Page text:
CO2 alters water use, carbon gain, and yield for the dominant species in a natural grassland
Global atmospheric CO2 is increasing at a rate of 1.5-2 ppm per year and is predicted to double by the end of the next century. Understanding how terrestrial ecosystems will respond in this changing environment is an important goal of current research. Here we present results from a field study of elevated CO2 in a California annual grassland. Elevated CO2 led to lower leaf-level stomatal conductance and transpiration (approximately 50%) and higher mid-day leaf water potentials (30-35%) in the most abundant species of the grassland, Avena barbata Brot. Higher CO2 concentrations also resulted in greater midday photosynthetic rates (70% on average). The effects of CO2 on stomatal conductance and leaf water potential decreased towards the end of the growing season, when Avena began to show signs of senescence. Water-use efficiency was approximately doubled in elevated CO2, as estimated by instantaneous gas-exchange measurements and seasonal carbon isotope discrimination. Increases in CO2 and photosynthesis resulted in more seeds per plant (30%) and taller and heavier plants (27% and 41%, respectively). Elevated CO2 also reduced seed N concentrations (9%). © 1994 Springer Verlag.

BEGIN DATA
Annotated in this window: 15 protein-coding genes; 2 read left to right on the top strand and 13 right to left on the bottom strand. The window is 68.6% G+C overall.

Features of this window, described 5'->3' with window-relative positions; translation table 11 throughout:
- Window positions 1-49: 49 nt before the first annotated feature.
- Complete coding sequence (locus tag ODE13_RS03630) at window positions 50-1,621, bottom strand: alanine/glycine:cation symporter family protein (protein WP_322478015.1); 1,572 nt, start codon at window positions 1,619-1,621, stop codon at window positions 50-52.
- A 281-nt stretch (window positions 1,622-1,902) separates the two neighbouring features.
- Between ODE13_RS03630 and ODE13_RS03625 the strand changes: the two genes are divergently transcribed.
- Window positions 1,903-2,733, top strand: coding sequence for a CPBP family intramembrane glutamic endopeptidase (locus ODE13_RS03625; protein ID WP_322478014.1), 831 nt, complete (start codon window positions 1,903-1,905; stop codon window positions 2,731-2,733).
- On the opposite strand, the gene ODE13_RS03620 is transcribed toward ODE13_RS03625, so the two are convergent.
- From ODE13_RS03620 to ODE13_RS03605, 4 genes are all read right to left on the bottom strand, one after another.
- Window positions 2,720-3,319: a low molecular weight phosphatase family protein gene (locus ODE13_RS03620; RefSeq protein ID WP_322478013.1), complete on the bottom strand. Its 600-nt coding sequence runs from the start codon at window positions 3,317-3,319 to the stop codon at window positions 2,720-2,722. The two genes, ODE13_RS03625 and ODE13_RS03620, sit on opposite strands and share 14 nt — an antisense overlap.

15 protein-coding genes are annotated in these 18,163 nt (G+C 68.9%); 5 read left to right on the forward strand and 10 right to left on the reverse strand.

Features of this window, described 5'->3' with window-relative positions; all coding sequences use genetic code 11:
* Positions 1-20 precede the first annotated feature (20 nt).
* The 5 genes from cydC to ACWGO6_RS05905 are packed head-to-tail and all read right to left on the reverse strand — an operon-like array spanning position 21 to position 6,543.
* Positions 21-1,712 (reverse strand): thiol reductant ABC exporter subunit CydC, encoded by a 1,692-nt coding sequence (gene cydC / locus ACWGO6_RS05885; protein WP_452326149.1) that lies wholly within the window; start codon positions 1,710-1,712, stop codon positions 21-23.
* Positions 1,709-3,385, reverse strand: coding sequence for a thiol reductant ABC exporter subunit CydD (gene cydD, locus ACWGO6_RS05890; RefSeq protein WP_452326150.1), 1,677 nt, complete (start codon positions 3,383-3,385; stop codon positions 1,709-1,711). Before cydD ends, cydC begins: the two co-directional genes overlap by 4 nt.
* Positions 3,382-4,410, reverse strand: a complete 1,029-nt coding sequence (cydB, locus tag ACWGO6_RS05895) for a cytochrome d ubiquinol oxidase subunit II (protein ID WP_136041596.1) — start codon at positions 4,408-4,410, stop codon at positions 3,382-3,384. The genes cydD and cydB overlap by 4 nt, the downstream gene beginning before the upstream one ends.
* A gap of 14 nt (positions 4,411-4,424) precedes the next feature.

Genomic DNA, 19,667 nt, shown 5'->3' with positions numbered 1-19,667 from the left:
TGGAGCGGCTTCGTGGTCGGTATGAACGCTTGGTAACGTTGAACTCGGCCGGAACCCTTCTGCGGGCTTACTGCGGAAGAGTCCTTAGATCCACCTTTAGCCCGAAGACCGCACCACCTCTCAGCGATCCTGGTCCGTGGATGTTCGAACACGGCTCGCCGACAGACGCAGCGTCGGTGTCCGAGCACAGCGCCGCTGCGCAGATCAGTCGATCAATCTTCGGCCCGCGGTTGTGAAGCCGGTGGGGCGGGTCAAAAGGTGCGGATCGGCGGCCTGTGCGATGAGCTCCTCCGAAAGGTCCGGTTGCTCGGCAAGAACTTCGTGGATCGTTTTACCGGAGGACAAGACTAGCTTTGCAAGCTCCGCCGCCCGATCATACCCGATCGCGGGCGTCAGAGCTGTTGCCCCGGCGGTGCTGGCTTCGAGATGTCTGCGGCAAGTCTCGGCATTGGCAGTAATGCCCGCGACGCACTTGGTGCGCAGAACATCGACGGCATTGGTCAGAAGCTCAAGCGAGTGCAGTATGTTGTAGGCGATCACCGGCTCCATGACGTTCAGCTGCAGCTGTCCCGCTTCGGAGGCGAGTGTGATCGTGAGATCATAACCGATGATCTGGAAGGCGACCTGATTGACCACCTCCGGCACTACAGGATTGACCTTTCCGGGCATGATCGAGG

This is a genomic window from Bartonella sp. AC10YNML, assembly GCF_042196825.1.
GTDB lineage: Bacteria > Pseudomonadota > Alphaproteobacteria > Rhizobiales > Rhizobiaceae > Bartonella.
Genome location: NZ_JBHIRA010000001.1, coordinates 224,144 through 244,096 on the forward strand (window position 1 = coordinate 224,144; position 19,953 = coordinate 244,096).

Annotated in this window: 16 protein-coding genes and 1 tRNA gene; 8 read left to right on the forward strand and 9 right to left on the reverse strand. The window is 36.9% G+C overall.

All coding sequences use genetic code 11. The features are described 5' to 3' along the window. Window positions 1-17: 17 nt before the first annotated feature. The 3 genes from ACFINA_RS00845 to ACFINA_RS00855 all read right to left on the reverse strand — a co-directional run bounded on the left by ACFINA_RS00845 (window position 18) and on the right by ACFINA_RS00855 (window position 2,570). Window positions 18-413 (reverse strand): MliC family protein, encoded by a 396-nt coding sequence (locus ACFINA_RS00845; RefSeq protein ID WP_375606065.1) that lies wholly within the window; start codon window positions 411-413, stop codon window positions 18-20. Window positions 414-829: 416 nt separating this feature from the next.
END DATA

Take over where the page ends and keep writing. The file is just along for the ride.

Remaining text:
Jackson, RB; Sala, OE; Field, CB; Mooney, HA
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